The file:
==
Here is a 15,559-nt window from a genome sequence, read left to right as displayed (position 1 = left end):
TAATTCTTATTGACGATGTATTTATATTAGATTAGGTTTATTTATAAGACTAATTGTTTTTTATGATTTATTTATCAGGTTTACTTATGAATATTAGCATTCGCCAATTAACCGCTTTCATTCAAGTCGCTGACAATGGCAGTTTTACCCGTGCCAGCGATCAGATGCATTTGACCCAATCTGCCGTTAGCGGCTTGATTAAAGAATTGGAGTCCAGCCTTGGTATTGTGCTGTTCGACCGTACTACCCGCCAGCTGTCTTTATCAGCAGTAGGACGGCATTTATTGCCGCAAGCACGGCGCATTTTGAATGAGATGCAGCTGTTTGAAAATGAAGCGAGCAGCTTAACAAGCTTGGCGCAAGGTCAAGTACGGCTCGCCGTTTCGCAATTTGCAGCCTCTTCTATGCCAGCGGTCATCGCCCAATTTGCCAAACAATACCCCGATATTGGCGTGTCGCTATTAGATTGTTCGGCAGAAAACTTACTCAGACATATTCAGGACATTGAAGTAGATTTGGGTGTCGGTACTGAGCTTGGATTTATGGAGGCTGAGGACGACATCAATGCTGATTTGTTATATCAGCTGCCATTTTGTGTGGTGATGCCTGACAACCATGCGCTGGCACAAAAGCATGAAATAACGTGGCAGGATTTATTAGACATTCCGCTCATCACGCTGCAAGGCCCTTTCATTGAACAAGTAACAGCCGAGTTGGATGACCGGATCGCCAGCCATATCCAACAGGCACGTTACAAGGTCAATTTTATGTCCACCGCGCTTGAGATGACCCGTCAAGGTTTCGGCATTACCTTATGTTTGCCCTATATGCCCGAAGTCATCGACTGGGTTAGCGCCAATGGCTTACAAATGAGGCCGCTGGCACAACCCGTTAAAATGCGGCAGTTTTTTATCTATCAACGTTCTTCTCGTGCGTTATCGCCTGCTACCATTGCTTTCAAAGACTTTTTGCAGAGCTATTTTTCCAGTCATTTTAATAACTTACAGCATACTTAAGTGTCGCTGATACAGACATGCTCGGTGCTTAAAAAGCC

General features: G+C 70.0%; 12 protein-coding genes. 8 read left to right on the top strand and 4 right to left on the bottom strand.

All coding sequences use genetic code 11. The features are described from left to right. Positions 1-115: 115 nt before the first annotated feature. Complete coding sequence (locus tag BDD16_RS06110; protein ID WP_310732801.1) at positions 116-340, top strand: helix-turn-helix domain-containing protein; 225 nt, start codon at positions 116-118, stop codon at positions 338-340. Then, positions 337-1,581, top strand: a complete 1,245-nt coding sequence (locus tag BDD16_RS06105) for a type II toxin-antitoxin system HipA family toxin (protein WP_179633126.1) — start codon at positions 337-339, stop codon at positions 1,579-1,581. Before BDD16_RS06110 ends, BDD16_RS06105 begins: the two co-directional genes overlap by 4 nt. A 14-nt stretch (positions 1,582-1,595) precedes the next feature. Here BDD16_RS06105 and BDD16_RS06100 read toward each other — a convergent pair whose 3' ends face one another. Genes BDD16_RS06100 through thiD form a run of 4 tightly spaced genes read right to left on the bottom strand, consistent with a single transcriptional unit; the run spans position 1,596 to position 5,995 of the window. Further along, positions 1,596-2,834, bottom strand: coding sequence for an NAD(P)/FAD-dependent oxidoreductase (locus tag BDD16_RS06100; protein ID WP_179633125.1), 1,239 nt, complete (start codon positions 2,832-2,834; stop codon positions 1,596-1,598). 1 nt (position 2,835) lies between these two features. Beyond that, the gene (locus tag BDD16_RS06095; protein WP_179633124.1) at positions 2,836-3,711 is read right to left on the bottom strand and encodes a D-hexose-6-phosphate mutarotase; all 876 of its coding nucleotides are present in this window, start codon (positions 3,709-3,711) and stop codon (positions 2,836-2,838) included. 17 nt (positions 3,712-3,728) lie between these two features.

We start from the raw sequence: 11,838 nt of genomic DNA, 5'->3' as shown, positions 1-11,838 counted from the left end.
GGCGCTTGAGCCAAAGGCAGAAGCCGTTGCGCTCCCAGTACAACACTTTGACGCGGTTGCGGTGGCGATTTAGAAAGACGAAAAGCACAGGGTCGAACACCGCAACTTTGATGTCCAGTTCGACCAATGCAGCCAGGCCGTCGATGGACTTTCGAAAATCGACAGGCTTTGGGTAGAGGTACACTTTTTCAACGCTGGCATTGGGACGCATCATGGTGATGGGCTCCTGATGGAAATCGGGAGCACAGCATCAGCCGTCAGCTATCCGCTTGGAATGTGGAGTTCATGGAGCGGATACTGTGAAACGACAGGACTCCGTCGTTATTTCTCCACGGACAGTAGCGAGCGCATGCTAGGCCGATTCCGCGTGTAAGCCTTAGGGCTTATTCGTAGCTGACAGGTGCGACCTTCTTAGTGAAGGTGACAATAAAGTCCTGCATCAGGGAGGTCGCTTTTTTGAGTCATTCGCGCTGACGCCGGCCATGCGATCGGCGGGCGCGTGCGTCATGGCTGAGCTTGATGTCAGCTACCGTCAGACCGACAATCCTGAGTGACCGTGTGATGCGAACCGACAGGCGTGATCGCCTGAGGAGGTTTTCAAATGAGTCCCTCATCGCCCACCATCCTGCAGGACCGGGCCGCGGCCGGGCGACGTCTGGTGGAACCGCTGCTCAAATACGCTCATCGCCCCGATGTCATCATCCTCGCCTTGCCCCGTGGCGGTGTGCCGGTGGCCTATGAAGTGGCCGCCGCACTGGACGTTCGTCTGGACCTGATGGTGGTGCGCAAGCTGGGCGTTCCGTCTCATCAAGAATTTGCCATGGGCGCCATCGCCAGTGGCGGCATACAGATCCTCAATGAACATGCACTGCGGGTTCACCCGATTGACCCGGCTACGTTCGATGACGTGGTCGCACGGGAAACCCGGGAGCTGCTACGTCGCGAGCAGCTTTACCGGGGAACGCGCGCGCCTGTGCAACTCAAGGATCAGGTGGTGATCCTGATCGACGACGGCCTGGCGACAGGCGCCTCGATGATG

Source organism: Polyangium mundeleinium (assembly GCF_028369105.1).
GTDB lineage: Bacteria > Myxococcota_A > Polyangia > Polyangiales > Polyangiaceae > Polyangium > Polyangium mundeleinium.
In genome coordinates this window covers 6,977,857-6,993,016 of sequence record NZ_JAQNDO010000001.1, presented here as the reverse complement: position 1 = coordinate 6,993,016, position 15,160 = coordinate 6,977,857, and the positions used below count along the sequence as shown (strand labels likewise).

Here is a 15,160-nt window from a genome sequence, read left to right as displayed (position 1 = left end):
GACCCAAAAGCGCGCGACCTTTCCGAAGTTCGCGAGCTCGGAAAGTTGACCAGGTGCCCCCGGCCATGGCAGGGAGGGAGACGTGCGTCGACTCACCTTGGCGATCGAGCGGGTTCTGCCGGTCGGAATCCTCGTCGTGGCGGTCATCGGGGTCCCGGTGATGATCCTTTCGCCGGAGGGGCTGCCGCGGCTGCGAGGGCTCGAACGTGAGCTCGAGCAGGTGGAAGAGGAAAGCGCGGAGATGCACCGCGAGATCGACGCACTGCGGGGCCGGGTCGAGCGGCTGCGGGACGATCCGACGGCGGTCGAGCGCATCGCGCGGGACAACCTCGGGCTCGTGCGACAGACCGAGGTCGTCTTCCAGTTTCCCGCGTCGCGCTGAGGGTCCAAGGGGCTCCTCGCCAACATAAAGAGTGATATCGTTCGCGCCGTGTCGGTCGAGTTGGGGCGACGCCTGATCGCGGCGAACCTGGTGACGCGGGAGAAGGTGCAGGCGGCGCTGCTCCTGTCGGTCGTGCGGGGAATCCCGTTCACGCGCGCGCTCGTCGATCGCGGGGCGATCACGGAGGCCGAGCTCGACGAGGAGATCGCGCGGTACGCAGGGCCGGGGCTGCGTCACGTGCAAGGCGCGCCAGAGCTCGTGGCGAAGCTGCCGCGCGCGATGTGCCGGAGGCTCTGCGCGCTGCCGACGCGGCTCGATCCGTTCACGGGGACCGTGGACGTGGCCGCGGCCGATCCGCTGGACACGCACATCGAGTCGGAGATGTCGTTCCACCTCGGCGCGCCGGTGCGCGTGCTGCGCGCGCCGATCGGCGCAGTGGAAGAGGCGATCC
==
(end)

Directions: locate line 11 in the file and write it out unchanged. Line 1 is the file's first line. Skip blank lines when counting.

GACCCAAAAGCGCGCGACCTTTCCGAAGTTCGCGAGCTCGGAAAGTTGACCAGGTGCCCCCGGCCATGGCAGGGAGGGAGACGTGCGTCGACTCACCTTGGCGATCGAGCGGGTTCTGCCGGTCGGAATCCTCGTCGTGGCGGTCATCGGGGTCCCGGTGATGATCCTTTCGCCGGAGGGGCTGCCGCGGCTGCGAGGGCTCGAACGTGAGCTCGAGCAGGTGGAAGAGGAAAGCGCGGAGATGCACCGCGAGATCGACGCACTGCGGGGCCGGGTCGAGCGGCTGCGGGACGATCCGACGGCGGTCGAGCGCATCGCGCGGGACAACCTCGGGCTCGTGCGACAGACCGAGGTCGTCTTCCAGTTTCCCGCGTCGCGCTGAGGGTCCAAGGGGCTCCTCGCCAACATAAAGAGTGATATCGTTCGCGCCGTGTCGGTCGAGTTGGGGCGACGCCTGATCGCGGCGAACCTGGTGACGCGGGAGAAGGTGCAGGCGGCGCTGCTCCTGTCGGTCGTGCGGGGAATCCCGTTCACGCGCGCGCTCGTCGATCGCGGGGCGATCACGGAGGCCGAGCTCGACGAGGAGATCGCGCGGTACGCAGGGCCGGGGCTGCGTCACGTGCAAGGCGCGCCAGAGCTCGTGGCGAAGCTGCCGCGCGCGATGTGCCGGAGGCTCTGCGCGCTGCCGACGCGGCTCGATCCGTTCACGGGGACCGTGGACGTGGCCGCGGCCGATCCGCTGGACACGCACATCGAGTCGGAGATGTCGTTCCACCTCGGCGCGCCGGTGCGCGTGCTGCGCGCGCCGATCGGCGCAGTGGAAGAGGCGATCC